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Showing 1-10 of 223 reviews(Verified Purchases). See all 372 reviews
on June 6, 2016
I only paid $2.99 for this book (check out bookbub!), but I paid too much. I truly enjoy most of PG's novels, but take them with a grain of salt. I always read a reliable source (such as Alison Weir) if I really want to read what is actually known about a given monarch. PG does so well bringing facts alive, but takes liberties everywhere. Regarding this novel: it is the same material, repeated (using some of the same words and phrases), over and over and over again. Some reviewers have mentioned this, but truly, it would be laughable if it weren't so frustrating. MQS is a fascinating woman; so much more could have been done with her character. Additionally, Bess is the reason I gave this book two stars rather than one--she's intriguing. Unfortunately, the fascination ends after the 4th and 5th repetitions of the same exact thoughts and actions. Margaret George wrote 870 pages about MQS, and I found the novel compelling. PG phoned in this one.
*Full disclosure: I could not go past the halfway point.*
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on February 10, 2017
I love historical fiction and I usually love Phillipa Gregory's books. But this one didn't quite do it for me. Mary Queen of Scots is an interesting character who led a fascinating life but in this book the best parts are all behind her--France and her marriage to the king, Scotland and her husband and lover. Here she is merely a pawn in everyone's power game. The book is an elaborate chess game where one queen is moved from place to place while the opposing queen tries to decide what to do with her. As well written as it is, it isn't the best of this series.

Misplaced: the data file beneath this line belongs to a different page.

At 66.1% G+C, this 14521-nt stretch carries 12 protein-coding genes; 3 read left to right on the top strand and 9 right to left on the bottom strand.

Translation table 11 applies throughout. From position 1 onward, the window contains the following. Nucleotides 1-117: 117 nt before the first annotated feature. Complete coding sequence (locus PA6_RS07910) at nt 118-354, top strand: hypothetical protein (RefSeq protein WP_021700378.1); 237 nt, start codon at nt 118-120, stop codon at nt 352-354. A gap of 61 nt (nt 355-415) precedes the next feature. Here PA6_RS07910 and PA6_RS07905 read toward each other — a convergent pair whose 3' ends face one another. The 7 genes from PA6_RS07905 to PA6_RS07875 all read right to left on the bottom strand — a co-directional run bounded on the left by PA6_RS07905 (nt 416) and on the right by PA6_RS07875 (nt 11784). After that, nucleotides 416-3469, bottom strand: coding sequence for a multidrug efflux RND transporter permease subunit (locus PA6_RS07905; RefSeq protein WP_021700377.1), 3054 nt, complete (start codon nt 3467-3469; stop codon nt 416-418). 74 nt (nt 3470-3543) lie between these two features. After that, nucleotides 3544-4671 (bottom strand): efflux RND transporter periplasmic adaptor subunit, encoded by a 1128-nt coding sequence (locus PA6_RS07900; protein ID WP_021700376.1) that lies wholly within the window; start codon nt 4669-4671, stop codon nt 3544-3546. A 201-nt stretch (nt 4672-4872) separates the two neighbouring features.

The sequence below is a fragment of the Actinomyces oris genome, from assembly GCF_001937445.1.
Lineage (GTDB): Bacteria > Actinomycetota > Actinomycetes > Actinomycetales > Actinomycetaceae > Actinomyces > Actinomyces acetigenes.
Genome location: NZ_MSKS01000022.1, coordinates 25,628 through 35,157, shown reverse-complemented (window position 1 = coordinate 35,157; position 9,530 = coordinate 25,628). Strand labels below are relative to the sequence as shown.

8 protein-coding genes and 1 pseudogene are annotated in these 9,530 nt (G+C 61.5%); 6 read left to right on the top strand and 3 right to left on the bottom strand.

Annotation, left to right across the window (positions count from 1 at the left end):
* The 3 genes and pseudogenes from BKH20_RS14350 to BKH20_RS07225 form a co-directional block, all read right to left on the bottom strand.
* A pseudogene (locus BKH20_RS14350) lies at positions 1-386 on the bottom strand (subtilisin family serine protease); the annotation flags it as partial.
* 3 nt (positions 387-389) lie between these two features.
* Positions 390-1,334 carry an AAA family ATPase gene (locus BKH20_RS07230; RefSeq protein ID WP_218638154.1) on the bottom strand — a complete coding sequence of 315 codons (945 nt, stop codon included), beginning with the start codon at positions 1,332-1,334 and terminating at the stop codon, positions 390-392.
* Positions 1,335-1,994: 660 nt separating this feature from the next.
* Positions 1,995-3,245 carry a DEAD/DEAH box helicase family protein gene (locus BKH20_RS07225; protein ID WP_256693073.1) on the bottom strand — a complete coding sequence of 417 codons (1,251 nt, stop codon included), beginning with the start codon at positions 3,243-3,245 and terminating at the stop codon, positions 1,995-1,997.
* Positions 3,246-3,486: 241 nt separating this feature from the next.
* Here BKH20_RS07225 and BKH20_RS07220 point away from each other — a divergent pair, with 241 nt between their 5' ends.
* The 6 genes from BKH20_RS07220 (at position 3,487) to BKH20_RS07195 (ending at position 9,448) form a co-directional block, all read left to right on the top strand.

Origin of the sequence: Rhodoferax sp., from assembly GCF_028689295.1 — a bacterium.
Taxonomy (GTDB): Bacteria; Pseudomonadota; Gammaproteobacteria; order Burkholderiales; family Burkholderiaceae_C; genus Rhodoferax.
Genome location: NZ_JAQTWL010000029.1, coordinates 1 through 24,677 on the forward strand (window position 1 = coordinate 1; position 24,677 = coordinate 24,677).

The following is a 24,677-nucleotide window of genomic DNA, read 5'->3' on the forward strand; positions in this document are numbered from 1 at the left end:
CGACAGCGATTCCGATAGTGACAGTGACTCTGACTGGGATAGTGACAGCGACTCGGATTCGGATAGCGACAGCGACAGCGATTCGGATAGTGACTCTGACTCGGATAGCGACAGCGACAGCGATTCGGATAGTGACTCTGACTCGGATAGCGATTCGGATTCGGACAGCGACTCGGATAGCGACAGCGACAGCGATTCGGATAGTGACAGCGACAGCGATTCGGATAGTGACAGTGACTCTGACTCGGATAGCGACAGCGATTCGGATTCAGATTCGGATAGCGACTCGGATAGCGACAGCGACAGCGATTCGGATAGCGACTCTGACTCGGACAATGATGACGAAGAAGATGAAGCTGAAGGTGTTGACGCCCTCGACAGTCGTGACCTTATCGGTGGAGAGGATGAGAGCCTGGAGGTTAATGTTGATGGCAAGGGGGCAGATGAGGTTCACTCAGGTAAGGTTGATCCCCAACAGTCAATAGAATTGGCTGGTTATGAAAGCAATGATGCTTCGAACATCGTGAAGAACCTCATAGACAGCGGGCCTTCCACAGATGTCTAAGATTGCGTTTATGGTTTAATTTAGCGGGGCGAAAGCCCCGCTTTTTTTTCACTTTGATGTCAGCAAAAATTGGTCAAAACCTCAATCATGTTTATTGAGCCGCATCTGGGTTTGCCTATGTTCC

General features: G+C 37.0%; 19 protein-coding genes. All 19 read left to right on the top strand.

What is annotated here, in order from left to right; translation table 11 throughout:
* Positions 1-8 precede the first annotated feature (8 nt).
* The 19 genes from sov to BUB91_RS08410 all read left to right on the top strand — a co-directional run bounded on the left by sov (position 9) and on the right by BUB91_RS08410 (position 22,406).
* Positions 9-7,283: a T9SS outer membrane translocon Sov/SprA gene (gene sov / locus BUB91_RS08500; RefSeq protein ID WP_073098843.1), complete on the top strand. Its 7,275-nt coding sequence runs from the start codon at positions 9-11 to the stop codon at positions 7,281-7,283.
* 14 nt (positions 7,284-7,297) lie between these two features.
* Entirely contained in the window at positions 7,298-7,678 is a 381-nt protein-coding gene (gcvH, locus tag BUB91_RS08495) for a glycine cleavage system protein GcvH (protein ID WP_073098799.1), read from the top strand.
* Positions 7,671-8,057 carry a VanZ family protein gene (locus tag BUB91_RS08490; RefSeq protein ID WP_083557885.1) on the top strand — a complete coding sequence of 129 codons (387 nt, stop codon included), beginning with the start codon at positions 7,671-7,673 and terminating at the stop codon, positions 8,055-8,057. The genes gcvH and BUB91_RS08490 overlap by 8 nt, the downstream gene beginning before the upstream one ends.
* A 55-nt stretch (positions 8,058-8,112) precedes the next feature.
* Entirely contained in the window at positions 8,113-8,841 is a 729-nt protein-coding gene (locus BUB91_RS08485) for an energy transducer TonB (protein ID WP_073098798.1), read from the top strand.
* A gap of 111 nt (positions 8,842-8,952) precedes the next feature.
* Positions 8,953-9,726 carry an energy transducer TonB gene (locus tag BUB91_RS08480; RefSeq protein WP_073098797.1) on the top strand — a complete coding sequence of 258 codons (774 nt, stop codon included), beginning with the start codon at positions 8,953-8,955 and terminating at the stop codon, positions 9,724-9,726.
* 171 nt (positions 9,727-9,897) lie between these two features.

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on January 4, 2014
This book took me a little longer than usual to read, not because of the quality of the writing, but because this was a part of Tudor history I didn't know much about and I found myself constantly looking up the characters and places Gregory mentioned in the book.

I think writing this book from 3 different first person perspectives gave an interesting view of the time period. Three different people have three very different views of the same event. I found myself constantly thrown for a loop by Mary. She never thought twice about lying and it was interesting to see how she would portray an event to others, and then how she actually thought of the same event.

Bess is one of the best historical fiction characters I've read in a long time. From Gregory's book, as well as the researching I did on my own, I've come to really love her strength and determination. She was a smart business woman and used that to her advantage. She worked her way up and earned the things she had, even if it was through marriage, and worked hard to keep herself safe and secure for the future. I think more women in books should be like her.

Yet again, Gregory has me thinking about the little things in history and how one simple decision can change the fate of a country, and the world. While not my favorite book (The Queen's Fool has that title), it was a great read and sheds more light onto the Tudor era of history.
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on May 16, 2014
For me, Gregory is hit or miss, and this was mostly a miss.

The book is about Mary Queen of Scots exile and imprisonment from the throne. Written in three voices -- Mary, Shrewsbury, and his wife Bess, the latter tasked with housing her.

I had just finished the 5th book in this Tudor series and Cecil was the redeeming character. Therefore it was incredibly difficult to slam on the brakes and read of a nasty, scheming Cecil ten years later.

I was thoroughly disgusted with Bess, whose "I am an independent woman" shtick grated on my last nerve. Queen Mary is just delusional, and Shrewsbury loses pretty much all regard by the end, and I felt sorry for him.

I was deeply disappointed by the ending. Anyone with history behind them knows the Scots queen was beheaded, yet for some inexplicable reason, Gregory chose to cover the entire POINT of the book in a dream sequence of Shrewsbury and the loathsome gloating of Bess. After committing myself to a long, drawn out account of the Queen avoiding The Tower, why didn't the author at the minimum give Mary a final voice?